“The benefits of increased lawyer well-being are compelling and the costs of lawyer impairment are too great to ignore. There has never been a better or more important time for all sectors of the profession to get serious about the substance use and mental health of ourselves and those around us.”
- National Task Force on Lawyer Well-Being, The Path to Lawyer Well-Being, Practical Recommendations for Positive Change, p. 10.
I’ve blogged often on the alarming number of lawyers who struggle with substance abuse and mental health disorders. My most recent post on the topic was one month ago today: Lawyers Helping Lawyers: Keep it on the Front Burner.
Monday, the National Task Force On Lawyer Well-Being released its report The Path to Lawyer Well-Being: Practical Recommendations for Positive Change. The report puts the issue of lawyer well-being on the front burner in each of our kitchens.
And it turns up the heat.
Here’s an excerpt from the Task Force’s introductory note:
- “To be a good lawyer, one has to be a healthy lawyer. Sadly, our profession is falling short when it comes to well-being. The two studies referenced above reveal that too many lawyers and law students experience chronic stress and high rates of depression and substance abuse. These findings are incompatible with a sustainable legal profession, and they raise troubling implications for many lawyers’ basic competence.”
Let me re-emphasize: “These findings are incompatible with a sustainable legal profession, and they raise troubling implications for many lawyers’ basic competence.“
The note goes on:
- “The legal profession is already struggling. Our profession confronts a dwindling market share as the public turns to more accessible, affordable alternative legal service providers. We are at a crossroads. To maintain public confidence in the profession, to meet the need for innovation in how we deliver legal services, to increase access to justice, and to reduce the level of toxicity that has allowed mental health and substance use disorders to fester among our colleagues, we have to act now. Change will require a wide-eyed and candid assessment of our members’ state of being, accompanied by a courageous commitment to re-envisioning what it means to live the life of a lawyer.”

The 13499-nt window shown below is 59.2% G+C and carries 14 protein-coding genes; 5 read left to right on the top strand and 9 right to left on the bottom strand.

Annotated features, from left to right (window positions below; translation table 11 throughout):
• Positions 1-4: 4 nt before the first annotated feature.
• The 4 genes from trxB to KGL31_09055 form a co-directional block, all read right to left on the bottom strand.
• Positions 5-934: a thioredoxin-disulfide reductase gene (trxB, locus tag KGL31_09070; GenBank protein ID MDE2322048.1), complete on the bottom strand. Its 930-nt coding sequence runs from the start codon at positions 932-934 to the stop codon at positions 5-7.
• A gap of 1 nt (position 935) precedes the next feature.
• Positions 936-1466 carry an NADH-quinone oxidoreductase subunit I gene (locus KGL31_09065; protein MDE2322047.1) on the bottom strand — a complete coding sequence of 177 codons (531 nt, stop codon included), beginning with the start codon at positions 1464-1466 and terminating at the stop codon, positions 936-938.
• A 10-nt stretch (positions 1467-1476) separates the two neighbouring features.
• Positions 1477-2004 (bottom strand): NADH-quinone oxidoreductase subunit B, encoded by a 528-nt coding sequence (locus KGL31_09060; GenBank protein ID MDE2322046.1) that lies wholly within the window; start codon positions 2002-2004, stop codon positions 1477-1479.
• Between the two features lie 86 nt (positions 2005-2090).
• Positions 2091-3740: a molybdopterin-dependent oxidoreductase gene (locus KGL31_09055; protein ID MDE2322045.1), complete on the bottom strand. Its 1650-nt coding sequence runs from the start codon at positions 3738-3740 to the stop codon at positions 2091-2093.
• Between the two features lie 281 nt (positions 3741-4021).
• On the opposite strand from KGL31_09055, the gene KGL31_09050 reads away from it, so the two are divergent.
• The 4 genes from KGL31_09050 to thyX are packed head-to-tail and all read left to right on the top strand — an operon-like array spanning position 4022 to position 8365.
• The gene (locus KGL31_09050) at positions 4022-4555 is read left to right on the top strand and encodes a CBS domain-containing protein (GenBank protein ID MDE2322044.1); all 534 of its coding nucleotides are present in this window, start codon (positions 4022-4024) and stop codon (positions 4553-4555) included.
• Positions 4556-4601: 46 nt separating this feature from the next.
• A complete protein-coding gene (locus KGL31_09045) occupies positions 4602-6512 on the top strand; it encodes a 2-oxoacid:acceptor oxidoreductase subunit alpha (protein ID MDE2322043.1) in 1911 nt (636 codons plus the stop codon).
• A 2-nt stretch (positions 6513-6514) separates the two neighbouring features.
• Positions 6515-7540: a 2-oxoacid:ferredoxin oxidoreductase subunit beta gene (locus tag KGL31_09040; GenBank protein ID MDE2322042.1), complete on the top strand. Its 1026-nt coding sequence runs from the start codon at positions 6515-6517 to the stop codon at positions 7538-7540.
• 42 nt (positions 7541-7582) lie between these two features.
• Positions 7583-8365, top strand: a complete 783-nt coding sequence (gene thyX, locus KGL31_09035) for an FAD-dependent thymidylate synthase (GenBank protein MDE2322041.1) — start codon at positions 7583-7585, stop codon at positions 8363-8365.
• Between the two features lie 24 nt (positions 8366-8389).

Per the report, there are 3 reasons to improve attorney well-being:
- Good for business
- Good for clients
- The right thing to do
#3 should sound familiar to readers of this blog.
The report is 73 pages long and makes recommendations for judges, legal employers, law schools, bar associations, professional liability carriers, and lawyers assistance programs. Most relevant to this blog, the report makes recommendations for regulators. They begin on page 25 and, per the table of contents, can be summarized as follows:
- Take Actions to Meaningfully Communicate That Lawyer Well-Being is a Priority
- Adopt Regulatory Objectives That Prioritize Well-Being
- Modify the Rules of Professional Responsibility to Endorse Well-Being as Part of a Lawyer’s Basic Duty of Competence
- Expand Continuing Education Requirements to Include Well-Being Topics
- Require Law Schools to Create Well-Being Educations for Students as an Accreditation Requirement
- Adjust the Admissions Process to Support Law Student Well-Being
- Reevaluate Bar Application Inquiries About Mental Health History
- Adopt a Rule for Conditional Admission to Practice Law
- Publish Data Reflecting Low Rate of Denied Admissions Due to Mental Health Disorders and Substance Use
- Adjust Lawyer Regulations to Support Well-Being
- Implement Proactive Management-Based Programs That Include Lawyer Well-Being Components
- Adopt a Centralized Grievance Intake System to Promptly Identify Well-Being Concerns
I will do my part to review each recommendation for regulators with the appropriate body, whether the Professional Responsiblity Board, the Board of Bar Examiners, the Character & Fitness Committee, or the Continuing Legal Eduction Board. But, as I mentioned, the report makes recommendations for many other groups. Nearly each and every one of us fits into it at least one of those groups.
Turn up the heat on your front burner. The time to act is now.
If you or someone you know needs help, please contact the Vermont Lawyers Assistance Program.